General Relativity III: The Bending of Light

Hello, and welcome back to MPC! Last week, we spoke about a very important relationship: Einstein’s equivalence principle. Today, we are going to discuss a major implication of the equivalence principle.

Quick disclaimer! Recall that, a few weeks ago, I mentioned general relativity is significantly more complicated than special relativity and that we would, therefore, not be focusing on general relativity’s mathematics. In today’s post, we are going to be looking at a rather complicated idea in general relativity, but in a very simple way. This post will not be very rigorous. The goal of this post, and all posts on MPC, is to help the reader develop a conceptual understanding of modern physics. If you are looking for a source to help you write a report or study for an advanced-level test on general relativity, this post is not the place for you. However, if you are simply curious about the awesome phenomena that occur as a result of general relativity (or already know advanced general relativity and would like a new, light-hearted perspective on it), I hope that this post helps you!

Before we start to discuss anything, let’s review what we know about the equivalence principle. The main conclusion that we drew in last week’s post is that standing on the Earth’s surface is the same as standing in a rocket ship that is accelerating in the middle of outer space:


Figure 1: The equivalence principle

In other words, wherever you see an accelerating rocket ship, you can replace it with the Earth. Likewise, you can replace any pictures of the Earth with an accelerating rocket ship.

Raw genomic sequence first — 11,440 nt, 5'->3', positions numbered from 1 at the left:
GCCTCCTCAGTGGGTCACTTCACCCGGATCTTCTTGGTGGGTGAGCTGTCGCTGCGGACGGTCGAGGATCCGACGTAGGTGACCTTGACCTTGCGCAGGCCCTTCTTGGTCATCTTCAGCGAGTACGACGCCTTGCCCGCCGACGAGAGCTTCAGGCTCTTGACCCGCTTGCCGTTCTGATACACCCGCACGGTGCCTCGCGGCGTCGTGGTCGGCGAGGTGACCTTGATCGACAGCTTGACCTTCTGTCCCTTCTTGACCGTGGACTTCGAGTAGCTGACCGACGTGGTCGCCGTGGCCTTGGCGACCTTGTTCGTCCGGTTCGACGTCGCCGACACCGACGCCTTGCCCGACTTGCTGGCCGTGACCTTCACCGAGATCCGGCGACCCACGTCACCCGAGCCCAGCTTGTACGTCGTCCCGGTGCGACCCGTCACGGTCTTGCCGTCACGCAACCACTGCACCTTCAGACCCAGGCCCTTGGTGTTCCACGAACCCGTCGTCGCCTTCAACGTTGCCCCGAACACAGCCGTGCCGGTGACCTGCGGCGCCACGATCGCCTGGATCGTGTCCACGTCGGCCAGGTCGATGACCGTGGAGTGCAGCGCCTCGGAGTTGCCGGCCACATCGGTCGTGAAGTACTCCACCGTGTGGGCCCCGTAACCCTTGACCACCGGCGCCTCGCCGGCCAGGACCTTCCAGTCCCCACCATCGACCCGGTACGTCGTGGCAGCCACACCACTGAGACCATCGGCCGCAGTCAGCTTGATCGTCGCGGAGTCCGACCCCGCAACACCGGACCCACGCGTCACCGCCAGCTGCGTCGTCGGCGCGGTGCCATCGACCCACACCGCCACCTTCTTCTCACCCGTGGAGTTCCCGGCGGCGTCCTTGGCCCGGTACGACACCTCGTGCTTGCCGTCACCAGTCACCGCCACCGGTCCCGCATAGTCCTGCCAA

We can actually extend the equivalence principle — the relationship between Earth (or anything that “has” gravity) and a rocket ship is much deeper. Let’s “turn off” our rocket ship so it is just sitting in space:


Figure 2: A rocket ship sitting in space

If you were in this scenario, you would not feel anything — there is nothing bringing you to the floor of the rocket ship (because the rocket ship is not accelerating upwards). Can we equate this scenario to anything on Earth? We can! Imagine that our rocket ship is falling through the sky:


Figure 3: A rocket ship in free fall

**Note: Technically, you do not need to be in a rocket ship for what we are about to describe. However, it helps with the visualization.**

In Figure 3, you are accelerating downward, but so is the rocket ship. To put it another way, you are moving in the direction of the floor, but the floor is moving out from under you at the same rate. This creates a sensation that is equivalent to that in Figure 2 — a feeling of “nothing bringing you to the floor” (if you try to imagine this scenario, you will realize that the floor will always look as if it is the same distance away from you — you do not feel like you are being pulled to the ground). If Albert ever felt this sensation of “weightlessness” while inside of a rocket ship, he would not be able to tell if he were falling towards the Earth or in the middle of space:


Figure 4: An extension of the equivalence principle

Just like the relationship between the accelerating rocket ship and standing on Earth, anywhere that you see a rocket ship sitting in space, you can replace it with a rocket ship falling towards the Earth’s surface (and vice versa). As we will see, this extension of the equivalence principle is quite powerful.

Now, onto the fun stuff! Let’s imagine that a man, Albert, is standing in a “stationary” rocket ship in outer space:


Figure 5: Albert’s rocket ship sitting in space

**Note: The stick figure is no longer lopsided like it was in Figure 4. Do not get confused — Albert still feels “weightless” in Figure 5. He has been drawn in this position to make the concepts we are about to discuss easier to visualize.**

Let’s also imagine that Albert’s rocket ship has a small hole in it and light from a distant star is shining towards Albert’s rocket ship.


Figure 6: A particle of light entering Albert’s rocket ship

**Note: At the point where it is entering the rocket ship, the light has been drawn as a particle, a “photon.”**

Of course, as shown in Figure 6, the light from the star will be able to enter Albert’s rocket ship. Once it enters Albert’s rocket ship, though, how will it behave?

Some of you have probably heard that “light travels in straight lines.” In this case, when Albert’s rocket ship is just sitting in space, that is exactly what happens: